It’s freezing, it’s only Tuesday and the streets are paved with black ice. There has never been a better time to mix up some mulled wine and listen to the first five songs on our post-Soviet playlist.
Sanctions levied against Russia for its role in the ongoing conflict in eastern Ukraine haven’t stopped Russian artists from sharing and collaborating on various musical projects with musicians outside of the country — all thanks to the internet. Our experience in Serbia, a place that was subject to harsh sanctions on and off for the better part of a decade, tells us that maintaining these lines of communication is a good thing. As UCL professor Eric Gordy has written in his book, Culture of Power in Serbia: Nationalism and the Destruction of Alternatives, in atmosphere of “enforced separation and isolation”, it is important that “contact, support, and the exchange of information” continue.
So here’s some good music from the former Soviet Union. Sometimes we don’t want to think about politics. Sometimes we don’t want to think about sanctions. Most of the time, people from countries that aren’t under sanctions don’t want to think about what sanctions really are. We’ll reserve that much-needed discussion for another article for now and let the music speak for itself.
Here are five good songs from artists in a variety of genres, from Lviv in Ukraine to Russia’s Ural Mountains. Let’s hope they continue to share their music with the rest of us.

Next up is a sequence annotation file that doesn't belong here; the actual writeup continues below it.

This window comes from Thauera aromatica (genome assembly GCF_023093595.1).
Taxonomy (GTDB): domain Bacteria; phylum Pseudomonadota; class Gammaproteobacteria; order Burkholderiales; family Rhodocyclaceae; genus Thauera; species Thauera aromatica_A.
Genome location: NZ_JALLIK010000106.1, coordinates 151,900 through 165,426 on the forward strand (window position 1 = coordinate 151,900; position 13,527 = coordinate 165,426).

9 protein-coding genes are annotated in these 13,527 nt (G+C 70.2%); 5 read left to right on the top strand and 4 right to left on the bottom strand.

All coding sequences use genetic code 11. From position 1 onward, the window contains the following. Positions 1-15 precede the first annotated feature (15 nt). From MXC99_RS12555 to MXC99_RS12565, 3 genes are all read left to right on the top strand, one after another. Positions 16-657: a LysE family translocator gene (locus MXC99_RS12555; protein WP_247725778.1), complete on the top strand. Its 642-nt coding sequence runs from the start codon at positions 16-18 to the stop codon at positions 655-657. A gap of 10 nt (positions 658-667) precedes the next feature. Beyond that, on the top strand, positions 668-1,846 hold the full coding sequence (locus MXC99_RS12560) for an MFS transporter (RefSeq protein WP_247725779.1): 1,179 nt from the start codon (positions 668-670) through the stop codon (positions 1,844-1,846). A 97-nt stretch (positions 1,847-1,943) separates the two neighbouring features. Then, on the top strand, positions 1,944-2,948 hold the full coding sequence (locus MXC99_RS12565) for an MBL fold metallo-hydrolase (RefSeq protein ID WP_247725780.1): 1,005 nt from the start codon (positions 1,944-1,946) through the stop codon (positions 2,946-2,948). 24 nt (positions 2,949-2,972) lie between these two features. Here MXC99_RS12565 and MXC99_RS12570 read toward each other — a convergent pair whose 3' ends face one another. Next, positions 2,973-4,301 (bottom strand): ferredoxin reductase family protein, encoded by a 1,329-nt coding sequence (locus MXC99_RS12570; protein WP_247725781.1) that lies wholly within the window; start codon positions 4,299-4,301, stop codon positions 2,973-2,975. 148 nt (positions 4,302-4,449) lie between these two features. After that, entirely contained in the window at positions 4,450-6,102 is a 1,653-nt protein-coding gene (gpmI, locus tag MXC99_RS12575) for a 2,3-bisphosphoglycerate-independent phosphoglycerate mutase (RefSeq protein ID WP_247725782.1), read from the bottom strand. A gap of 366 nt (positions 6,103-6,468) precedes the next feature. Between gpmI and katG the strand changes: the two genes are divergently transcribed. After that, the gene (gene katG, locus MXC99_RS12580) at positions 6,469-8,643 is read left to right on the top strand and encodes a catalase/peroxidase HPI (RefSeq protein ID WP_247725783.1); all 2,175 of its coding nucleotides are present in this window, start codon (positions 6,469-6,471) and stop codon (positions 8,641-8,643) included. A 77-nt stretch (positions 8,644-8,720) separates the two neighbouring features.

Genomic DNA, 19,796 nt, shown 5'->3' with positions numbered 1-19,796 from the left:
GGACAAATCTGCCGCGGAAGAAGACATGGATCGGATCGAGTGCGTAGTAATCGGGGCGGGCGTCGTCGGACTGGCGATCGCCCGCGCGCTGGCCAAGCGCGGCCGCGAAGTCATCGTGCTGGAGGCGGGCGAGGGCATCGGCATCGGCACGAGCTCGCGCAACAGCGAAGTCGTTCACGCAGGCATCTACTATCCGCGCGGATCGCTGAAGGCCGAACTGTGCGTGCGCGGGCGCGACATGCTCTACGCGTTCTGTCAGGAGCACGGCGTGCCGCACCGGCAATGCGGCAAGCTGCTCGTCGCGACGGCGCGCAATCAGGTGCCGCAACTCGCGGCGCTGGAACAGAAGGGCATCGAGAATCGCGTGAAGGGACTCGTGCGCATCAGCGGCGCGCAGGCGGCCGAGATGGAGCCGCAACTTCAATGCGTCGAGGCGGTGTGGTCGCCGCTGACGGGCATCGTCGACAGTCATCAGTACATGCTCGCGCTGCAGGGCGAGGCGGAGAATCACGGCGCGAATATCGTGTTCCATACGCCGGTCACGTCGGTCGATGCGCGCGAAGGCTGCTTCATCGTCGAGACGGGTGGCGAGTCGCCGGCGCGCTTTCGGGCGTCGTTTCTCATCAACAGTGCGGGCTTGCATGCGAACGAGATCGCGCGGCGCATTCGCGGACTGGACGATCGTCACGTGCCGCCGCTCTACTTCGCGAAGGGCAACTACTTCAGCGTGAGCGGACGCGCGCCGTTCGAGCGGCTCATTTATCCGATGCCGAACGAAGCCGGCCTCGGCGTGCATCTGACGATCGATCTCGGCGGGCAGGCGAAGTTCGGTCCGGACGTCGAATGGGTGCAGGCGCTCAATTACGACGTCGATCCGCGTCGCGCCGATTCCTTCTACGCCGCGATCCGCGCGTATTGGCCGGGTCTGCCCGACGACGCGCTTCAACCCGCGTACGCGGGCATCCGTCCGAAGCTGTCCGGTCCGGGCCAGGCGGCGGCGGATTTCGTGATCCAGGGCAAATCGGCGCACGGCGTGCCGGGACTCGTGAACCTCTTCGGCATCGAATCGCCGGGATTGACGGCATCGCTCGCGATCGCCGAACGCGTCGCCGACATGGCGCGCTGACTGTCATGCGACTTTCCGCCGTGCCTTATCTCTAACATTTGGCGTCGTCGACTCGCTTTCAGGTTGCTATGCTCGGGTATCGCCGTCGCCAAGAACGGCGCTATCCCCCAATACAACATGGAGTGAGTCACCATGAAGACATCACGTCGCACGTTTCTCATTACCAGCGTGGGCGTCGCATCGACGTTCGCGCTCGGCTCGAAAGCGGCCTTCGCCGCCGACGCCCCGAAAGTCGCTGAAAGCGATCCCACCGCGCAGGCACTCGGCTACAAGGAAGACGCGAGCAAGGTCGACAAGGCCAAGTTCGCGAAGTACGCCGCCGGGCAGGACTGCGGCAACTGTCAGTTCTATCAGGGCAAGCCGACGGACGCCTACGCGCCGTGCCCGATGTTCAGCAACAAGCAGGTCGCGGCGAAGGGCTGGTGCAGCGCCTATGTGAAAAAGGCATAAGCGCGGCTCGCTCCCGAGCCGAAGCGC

In no particular order whatsoever:
1. Gillepsy, “Core” Remix (Beryoza, Russia)
2. Little Magic Shop, “P.A.L.P.” (Samara, Russia)
“In the end, the most important thing is to be true to yourself – and those you love – and work hard. Work like there’s no tomorrow. Train! Strive! Really train and cultivate your talent to the highest degree. Be the best at what you do. Get to know more about your field than anybody alive. Use the tools of your trade, if it’s books or a floor to dance on… or a body of water to swim in. Whatever it is, it’s yours.”
3. 181h, “Nuptial Nightmare” (Riga, Latvia)
“Dirty loops… investing in hip hop since 2003”
4. Gnoomes, “Popol Vuh” (Ural Mountains, Russia)
“Any member of our band can play the role of frontman while performing. This is real democracy”
5. The Cancel, “Everyday” (Lviv, Ukraine)
“We operate in the name of love, peace, unity, and our ability to have fun”
For more music from the post-Soviet space, we suggest you check out the great website and resource Far From Moscow.